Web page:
Fortunately the M5 with all the driver aids engaged is amazingly easy to drive fast, even in the wet. Even with such a powerful motor under its bonnet, thanks to four-wheel-drive, an electronic differential and one of the best stability control packages I’ve ever experienced, it’s hard to over-drive the M5 and get it out of shape, or end up facing the wrong way. At the same time it’s never dull, with rear-biased power making it possible to get a touch of controlled oversteer around most corners, especially in such inclement conditions.
Then we get the instruction to press M1, if we feel comfortable, which sharpens the handling and throttle response, switches to a firmer damping setting and allows much more wheelspin. The difference is big – you need have have your wits about you – but the confidence in the car is still there.
“When I say so over the radio, press the M1 button – that’ll give you the full beans”
You get a good spell in the M5 but after six or so laps, it was time to come back into the pits and switch to an M2 Competition, the Munich car maker’s most affordable way into the M car range. It’s fitted with silky-smooth but potent 404bhp 3.0-litre straight six-cylinder engine, with power going to the rear wheels.
The difference in the character of the cars was stark – the shorter, lighter M2 much twitchier than the M5, and in wet conditions it’s easy to get things wrong.
Most of my group preferred the M2’s more visceral nature – it’s lithe in a true sports car sense – though I found wringing the neck of the M5 much more enjoyable than the eyes-on-stalks experience in the M2.
The instructors don’t hang around, and just keeping the thing pointing in the right direction while holding onto the back of the lead car resulting in more than one twitchy-bum moment.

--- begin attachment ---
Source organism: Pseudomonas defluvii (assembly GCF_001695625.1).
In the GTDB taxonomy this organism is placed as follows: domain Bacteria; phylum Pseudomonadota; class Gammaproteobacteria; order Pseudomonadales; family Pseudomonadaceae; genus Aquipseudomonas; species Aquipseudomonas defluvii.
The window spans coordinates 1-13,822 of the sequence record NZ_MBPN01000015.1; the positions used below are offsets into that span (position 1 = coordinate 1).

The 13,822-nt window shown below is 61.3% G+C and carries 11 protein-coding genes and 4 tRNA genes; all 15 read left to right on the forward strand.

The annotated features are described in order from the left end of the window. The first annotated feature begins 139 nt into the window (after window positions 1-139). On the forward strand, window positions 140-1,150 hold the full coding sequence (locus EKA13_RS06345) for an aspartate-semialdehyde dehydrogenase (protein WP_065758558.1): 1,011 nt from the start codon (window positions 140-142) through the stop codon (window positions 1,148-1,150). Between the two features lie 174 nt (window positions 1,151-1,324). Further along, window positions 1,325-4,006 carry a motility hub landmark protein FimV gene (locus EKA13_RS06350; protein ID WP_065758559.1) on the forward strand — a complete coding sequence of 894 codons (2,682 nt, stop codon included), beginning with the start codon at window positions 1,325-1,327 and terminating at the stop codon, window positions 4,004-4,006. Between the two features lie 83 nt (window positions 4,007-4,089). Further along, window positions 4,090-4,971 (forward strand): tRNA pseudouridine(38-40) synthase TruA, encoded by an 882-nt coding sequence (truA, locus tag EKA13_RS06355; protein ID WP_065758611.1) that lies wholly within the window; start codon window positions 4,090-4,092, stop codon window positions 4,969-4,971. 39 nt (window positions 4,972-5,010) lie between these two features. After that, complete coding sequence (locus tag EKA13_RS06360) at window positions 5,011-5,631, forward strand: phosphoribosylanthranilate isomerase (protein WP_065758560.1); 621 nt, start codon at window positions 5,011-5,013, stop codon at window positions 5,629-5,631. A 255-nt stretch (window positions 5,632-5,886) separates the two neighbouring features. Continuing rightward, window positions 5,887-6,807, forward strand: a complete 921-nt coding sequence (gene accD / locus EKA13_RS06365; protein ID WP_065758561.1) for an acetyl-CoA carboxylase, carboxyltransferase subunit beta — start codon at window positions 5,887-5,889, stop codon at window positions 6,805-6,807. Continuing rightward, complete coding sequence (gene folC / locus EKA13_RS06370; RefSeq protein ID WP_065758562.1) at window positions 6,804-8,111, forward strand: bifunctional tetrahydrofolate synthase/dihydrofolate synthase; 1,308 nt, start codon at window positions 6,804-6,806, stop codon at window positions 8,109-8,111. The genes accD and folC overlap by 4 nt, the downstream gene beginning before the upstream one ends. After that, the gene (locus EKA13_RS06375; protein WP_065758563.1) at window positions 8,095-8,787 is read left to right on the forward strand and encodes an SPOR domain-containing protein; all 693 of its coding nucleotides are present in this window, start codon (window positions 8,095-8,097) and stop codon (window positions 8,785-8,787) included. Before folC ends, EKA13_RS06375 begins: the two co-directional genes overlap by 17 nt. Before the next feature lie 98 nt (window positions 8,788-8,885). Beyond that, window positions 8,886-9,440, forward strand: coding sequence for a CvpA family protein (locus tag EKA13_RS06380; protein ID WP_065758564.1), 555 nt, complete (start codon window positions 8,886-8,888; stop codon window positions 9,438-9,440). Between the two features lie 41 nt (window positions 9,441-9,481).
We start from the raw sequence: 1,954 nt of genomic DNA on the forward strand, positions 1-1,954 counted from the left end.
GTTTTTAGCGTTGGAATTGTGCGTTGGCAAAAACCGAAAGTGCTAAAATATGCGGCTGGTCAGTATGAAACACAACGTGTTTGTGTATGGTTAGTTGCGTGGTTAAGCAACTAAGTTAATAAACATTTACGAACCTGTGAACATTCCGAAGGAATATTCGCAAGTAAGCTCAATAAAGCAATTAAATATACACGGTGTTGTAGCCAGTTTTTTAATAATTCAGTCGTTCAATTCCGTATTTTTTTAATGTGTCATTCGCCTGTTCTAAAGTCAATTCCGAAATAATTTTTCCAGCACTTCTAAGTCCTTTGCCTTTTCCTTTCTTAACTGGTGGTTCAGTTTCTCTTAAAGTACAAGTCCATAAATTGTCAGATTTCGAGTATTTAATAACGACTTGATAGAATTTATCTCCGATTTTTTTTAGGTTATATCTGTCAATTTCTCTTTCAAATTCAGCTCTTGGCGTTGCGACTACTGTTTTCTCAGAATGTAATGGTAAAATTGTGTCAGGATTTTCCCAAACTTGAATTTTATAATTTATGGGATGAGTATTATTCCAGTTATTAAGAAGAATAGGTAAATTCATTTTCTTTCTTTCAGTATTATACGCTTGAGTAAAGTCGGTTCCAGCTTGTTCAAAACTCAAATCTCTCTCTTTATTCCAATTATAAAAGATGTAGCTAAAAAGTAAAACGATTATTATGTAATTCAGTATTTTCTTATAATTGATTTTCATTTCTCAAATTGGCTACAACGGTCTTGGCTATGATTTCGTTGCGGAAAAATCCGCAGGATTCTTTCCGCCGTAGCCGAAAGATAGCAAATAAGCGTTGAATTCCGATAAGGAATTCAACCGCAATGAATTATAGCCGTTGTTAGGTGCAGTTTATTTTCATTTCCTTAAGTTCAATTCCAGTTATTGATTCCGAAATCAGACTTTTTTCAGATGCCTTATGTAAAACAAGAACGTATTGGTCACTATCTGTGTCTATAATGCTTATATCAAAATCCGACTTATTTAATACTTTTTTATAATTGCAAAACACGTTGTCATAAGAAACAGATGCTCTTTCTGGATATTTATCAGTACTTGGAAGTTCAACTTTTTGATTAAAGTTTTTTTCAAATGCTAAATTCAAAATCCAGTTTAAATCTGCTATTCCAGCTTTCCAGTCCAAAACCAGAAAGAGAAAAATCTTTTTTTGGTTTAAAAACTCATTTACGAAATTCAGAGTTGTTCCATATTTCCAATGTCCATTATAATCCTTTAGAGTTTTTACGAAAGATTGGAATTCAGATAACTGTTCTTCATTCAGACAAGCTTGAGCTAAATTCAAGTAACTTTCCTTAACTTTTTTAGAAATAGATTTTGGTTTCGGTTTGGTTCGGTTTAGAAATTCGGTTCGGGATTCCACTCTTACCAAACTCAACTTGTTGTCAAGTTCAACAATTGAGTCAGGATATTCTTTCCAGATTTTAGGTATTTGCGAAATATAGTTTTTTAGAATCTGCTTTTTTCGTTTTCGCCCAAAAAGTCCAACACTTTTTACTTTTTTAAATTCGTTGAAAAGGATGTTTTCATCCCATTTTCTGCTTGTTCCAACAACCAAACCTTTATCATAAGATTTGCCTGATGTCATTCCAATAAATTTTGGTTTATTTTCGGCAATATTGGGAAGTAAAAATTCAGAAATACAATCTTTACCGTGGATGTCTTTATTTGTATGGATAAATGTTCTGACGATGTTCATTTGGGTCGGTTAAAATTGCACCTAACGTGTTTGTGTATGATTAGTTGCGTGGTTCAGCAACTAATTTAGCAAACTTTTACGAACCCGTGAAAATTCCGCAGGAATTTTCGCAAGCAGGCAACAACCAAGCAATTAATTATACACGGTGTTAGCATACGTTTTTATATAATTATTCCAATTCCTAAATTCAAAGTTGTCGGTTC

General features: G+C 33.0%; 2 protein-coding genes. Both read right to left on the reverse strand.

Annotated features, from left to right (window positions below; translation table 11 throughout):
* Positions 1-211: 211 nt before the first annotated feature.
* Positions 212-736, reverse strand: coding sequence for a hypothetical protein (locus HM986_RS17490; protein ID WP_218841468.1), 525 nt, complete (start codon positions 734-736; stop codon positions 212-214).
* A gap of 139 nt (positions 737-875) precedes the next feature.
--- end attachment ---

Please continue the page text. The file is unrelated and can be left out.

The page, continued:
But the experience set me up beautifully for some time in the M4. Again, the M4 is rear-wheel-drive, and it has even more power than the M2, with its twin-turbocharged 3-litre powerplant producing 503bhp. But its longer wheelbase, chassis set-up and adaptive suspension add a huge amount to the stability at speed. It’s still a challenging car to drive on the limit but there’s much more finesse to the handling, and the balance of the car is pitch-perfect.
This session was also easily the highlight of the day thanks to the fact that you have your own instructor sitting next to you. Steve was a fantastic mentor: patient, encouraging, confidence-inspiring. He seemed to have more faith in my ability than I did, and spent most of the session just telling me to “Go for it!”
As it was wet, he said we’d be learning the best lines together, searching the track for the best grip – when it’s wet, the racing line is not always fastest due to the fact that it’s covered in rubber. You have to hunt around; try it here and there, and sniff out the areas where you get the best traction. All the time, Steve was guiding me – “Try it out wide”, then, on the next lap, “OK, this time cut the corner as much as you can.” We were a team, searching for the ideal lap.
After seven tours we came into the pits, but rather than try something else, Steve took me to a laptop where we analysed the data from the car. I could see where I’d been accelerating, where I’d been braking and which sectors of the lap were fastest. A video feed showed my line through a particular sector, meaning I could piece together an ideal lap in my head. Then we went out again for another seven laps.
My fastest of the session can be seen below – the unconventional lines showing just how treacherous it was out there. It was my penultimate lap, with almost all my lap times getting quicker across the two sessions – testament to the quality of instruction. Steve even told me he was proud of me, which made me feel all warm and tingly.